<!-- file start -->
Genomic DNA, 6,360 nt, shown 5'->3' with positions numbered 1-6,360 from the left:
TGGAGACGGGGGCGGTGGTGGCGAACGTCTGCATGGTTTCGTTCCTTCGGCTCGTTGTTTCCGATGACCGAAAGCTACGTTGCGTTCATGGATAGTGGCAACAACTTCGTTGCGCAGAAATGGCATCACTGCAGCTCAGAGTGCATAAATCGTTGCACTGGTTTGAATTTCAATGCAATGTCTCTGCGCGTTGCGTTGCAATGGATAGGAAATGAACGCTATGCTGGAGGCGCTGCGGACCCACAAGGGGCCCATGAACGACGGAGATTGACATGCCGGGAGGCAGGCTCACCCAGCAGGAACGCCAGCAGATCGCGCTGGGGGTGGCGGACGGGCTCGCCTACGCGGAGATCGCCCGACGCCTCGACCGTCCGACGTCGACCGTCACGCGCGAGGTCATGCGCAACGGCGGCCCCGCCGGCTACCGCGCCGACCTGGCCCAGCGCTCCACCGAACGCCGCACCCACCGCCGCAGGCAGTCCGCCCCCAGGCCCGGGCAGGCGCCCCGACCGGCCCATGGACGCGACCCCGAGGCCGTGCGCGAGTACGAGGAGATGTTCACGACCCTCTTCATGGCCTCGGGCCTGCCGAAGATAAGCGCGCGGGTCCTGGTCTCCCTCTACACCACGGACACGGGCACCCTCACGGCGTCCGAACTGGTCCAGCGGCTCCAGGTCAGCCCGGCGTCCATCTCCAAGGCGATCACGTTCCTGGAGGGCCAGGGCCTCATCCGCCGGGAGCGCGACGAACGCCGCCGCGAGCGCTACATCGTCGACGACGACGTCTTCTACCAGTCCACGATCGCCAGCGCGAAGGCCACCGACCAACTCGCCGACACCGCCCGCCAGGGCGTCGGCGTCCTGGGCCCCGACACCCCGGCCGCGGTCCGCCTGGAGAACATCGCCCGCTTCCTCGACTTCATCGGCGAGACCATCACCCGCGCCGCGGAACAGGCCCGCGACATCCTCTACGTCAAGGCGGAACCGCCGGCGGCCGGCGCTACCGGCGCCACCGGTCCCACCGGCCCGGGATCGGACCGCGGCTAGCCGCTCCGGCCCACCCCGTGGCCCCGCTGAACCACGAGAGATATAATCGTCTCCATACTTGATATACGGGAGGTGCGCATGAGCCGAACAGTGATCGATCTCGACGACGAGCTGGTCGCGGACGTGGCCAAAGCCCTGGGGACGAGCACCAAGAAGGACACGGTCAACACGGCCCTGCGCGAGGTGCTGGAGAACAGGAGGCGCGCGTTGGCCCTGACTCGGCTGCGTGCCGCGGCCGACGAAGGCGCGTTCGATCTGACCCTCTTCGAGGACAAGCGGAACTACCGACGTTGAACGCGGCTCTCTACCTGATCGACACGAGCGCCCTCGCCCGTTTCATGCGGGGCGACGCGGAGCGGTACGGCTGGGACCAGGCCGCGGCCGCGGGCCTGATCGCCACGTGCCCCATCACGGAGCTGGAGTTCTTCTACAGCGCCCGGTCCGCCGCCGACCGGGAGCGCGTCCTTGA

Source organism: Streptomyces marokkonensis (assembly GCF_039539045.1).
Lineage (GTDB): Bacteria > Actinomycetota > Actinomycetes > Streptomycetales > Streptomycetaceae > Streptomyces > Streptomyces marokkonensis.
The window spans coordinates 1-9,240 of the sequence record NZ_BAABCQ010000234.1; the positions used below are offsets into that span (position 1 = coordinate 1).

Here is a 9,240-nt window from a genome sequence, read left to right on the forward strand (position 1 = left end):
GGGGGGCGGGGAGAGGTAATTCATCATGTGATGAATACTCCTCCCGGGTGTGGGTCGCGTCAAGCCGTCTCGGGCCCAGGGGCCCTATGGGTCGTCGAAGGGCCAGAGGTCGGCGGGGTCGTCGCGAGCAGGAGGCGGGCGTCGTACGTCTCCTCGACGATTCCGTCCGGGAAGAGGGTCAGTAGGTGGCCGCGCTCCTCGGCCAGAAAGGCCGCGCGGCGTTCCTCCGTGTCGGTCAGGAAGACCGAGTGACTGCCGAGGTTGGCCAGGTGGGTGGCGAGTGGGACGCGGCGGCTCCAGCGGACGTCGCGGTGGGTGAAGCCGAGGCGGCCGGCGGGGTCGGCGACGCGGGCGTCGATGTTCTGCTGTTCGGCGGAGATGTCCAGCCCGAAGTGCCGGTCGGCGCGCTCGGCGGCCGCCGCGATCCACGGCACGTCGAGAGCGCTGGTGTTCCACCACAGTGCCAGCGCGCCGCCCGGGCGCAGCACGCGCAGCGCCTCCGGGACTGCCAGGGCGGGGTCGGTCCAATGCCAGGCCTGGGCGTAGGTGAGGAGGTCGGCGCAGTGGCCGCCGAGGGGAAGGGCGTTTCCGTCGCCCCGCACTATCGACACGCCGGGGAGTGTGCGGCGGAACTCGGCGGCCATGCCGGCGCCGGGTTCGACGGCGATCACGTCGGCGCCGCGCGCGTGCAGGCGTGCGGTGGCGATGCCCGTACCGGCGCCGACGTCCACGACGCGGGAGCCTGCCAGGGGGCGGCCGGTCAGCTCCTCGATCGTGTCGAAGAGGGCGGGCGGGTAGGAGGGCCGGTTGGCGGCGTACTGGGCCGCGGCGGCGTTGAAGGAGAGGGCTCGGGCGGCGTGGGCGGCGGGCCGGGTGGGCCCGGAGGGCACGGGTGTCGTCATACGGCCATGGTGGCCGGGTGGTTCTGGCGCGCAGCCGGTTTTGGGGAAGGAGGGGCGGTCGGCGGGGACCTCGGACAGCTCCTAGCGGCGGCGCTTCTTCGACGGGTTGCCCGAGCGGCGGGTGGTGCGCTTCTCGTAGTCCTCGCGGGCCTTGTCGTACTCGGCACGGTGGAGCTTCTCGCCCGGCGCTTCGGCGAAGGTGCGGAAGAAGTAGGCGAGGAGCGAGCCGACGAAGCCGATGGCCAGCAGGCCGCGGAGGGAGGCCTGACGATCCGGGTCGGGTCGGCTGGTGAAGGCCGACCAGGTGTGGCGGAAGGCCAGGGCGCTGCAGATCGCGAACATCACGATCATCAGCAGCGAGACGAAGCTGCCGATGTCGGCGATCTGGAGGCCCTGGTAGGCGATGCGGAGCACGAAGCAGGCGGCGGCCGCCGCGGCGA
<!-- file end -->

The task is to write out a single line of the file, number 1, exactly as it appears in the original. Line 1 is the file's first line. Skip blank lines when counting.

Genomic DNA, 6,360 nt, shown 5'->3' with positions numbered 1-6,360 from the left: